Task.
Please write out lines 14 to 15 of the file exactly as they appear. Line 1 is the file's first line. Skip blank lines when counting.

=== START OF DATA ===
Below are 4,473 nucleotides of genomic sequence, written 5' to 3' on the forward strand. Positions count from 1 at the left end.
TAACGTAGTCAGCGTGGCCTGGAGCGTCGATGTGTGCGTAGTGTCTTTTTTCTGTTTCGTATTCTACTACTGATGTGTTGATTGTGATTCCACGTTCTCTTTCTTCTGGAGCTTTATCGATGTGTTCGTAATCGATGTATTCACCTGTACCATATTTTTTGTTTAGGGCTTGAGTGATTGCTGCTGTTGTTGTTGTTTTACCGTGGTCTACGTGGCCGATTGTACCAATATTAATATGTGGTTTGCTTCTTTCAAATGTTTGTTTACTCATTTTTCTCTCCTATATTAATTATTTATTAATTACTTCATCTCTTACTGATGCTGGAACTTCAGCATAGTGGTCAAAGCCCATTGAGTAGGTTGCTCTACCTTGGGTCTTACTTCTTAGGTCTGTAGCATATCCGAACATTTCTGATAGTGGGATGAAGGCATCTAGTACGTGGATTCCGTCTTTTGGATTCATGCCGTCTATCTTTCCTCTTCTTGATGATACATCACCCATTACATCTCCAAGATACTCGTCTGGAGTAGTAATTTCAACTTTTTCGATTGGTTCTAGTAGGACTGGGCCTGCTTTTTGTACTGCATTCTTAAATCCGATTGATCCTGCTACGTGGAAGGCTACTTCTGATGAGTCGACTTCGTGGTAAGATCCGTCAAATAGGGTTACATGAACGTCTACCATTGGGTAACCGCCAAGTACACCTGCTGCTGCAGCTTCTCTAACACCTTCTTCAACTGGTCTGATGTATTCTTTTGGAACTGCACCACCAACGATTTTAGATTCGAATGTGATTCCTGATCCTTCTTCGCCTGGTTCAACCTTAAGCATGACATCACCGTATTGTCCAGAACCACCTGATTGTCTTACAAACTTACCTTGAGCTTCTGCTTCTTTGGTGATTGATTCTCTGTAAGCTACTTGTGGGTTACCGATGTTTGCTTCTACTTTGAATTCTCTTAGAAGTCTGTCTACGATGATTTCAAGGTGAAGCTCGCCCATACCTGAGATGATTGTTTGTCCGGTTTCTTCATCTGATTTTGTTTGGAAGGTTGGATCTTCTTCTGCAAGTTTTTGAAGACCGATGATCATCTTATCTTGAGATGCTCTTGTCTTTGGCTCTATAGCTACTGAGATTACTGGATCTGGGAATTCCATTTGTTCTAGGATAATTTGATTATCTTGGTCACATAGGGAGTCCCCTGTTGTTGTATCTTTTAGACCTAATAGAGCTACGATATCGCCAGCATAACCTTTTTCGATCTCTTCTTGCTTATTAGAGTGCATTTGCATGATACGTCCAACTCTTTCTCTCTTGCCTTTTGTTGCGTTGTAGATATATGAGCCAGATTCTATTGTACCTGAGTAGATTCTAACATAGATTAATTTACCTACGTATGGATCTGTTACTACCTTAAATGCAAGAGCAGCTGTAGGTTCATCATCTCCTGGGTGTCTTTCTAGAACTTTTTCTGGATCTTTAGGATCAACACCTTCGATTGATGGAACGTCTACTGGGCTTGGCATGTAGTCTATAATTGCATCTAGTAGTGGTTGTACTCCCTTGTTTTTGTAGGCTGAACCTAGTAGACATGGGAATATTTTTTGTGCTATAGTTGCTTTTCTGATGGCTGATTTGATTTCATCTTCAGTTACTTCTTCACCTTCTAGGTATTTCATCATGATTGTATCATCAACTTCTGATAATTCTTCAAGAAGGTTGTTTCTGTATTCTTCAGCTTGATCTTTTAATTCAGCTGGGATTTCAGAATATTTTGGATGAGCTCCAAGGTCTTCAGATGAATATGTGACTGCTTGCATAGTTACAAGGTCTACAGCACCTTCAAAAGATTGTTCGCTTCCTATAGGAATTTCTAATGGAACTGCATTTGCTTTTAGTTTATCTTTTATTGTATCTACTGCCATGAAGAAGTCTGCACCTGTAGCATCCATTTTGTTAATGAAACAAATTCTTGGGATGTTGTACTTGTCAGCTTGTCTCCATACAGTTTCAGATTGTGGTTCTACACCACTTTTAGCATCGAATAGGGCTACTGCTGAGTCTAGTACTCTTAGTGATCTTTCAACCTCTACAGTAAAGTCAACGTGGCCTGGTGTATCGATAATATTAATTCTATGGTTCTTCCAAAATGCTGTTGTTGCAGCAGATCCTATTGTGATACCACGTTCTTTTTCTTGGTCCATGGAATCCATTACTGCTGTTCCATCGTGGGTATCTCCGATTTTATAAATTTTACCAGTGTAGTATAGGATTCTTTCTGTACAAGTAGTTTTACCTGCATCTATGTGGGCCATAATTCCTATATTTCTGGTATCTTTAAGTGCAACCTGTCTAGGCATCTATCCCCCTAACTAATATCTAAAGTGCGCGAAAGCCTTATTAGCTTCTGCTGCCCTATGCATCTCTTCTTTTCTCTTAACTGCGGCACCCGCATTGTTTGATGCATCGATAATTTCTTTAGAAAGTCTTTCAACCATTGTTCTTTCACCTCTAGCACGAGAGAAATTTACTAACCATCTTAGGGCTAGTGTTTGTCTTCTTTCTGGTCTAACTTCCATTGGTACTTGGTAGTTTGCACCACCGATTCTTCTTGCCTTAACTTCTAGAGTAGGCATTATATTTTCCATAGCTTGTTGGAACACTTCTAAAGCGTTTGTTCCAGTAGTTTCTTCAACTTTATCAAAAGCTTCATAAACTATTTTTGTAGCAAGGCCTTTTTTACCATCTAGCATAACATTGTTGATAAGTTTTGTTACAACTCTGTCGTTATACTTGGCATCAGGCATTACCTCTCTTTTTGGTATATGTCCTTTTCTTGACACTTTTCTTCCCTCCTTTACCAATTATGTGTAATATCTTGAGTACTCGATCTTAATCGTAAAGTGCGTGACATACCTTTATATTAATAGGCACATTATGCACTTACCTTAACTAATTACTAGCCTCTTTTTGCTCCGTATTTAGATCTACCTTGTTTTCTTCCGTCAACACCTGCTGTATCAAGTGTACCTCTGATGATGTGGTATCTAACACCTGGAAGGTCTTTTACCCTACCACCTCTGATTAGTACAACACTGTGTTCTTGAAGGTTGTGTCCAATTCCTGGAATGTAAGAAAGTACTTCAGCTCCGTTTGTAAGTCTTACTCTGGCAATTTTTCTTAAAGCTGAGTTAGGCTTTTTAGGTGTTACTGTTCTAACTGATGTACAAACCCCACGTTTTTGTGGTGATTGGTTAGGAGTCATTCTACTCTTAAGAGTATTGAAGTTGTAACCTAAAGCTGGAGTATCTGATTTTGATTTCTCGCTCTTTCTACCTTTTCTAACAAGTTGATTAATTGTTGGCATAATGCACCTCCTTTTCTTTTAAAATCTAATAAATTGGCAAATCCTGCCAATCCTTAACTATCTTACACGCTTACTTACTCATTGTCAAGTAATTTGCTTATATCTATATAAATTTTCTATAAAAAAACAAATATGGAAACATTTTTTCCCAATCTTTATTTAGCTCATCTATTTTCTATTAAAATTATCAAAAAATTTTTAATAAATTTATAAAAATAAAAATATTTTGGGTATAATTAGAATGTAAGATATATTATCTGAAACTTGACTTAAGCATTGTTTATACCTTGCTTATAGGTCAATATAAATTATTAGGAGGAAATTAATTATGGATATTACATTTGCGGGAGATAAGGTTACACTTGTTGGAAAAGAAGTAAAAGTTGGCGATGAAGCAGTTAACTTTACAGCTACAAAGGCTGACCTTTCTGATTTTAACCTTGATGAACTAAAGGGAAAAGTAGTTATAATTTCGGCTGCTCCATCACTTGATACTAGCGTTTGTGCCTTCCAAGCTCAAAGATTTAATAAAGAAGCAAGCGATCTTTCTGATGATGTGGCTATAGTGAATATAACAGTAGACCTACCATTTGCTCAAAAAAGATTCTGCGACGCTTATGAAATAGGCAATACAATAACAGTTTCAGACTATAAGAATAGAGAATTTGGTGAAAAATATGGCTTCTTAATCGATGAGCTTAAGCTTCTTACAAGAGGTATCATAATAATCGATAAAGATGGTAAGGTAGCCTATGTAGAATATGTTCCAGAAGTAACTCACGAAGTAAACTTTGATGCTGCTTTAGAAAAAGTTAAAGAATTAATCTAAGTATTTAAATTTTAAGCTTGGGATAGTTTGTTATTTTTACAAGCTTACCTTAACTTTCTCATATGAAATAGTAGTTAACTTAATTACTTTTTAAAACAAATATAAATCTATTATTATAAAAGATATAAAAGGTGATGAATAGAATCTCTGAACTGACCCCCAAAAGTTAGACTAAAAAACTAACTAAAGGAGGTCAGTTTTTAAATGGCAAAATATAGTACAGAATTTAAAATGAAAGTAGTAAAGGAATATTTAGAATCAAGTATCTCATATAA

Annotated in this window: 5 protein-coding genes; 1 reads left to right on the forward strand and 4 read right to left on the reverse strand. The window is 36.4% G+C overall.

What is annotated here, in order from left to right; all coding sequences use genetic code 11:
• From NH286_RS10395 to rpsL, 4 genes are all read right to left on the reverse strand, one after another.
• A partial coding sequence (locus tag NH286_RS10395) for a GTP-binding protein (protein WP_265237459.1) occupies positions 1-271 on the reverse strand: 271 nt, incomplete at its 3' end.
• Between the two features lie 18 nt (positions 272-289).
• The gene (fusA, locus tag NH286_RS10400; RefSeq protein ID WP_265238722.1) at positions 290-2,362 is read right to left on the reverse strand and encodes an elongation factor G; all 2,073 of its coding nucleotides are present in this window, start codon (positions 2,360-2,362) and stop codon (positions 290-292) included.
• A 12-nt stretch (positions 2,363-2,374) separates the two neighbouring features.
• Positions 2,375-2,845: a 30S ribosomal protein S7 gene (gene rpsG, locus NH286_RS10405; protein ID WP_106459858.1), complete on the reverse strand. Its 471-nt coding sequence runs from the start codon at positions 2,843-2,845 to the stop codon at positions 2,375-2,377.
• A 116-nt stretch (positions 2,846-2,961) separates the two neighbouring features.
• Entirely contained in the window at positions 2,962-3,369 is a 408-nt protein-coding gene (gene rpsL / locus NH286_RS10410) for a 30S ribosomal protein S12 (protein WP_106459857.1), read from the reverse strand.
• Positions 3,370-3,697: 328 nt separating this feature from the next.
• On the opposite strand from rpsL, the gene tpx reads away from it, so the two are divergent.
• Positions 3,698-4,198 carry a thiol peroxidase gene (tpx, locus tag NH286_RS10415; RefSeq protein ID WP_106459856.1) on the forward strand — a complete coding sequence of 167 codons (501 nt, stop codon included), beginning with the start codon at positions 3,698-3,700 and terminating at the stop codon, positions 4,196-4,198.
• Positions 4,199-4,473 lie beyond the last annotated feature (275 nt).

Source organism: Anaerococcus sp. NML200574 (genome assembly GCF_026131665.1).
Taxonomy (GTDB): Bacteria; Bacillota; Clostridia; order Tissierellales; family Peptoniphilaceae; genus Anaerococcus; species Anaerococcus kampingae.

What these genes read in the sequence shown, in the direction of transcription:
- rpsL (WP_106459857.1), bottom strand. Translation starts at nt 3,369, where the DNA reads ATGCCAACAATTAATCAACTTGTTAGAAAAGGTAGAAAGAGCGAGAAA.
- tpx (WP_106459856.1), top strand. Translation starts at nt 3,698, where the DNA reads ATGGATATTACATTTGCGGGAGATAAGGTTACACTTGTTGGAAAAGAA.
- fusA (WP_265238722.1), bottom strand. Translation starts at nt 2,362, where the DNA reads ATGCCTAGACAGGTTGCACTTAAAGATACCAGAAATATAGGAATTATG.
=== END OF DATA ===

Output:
• On the opposite strand from rpsL, the gene tpx reads away from it, so the two are divergent.
• Positions 3,698-4,198 carry a thiol peroxidase gene (tpx, locus tag NH286_RS10415; RefSeq protein ID WP_106459856.1) on the forward strand — a complete coding sequence of 167 codons (501 nt, stop codon included), beginning with the start codon at positions 3,698-3,700 and terminating at the stop codon, positions 4,196-4,198.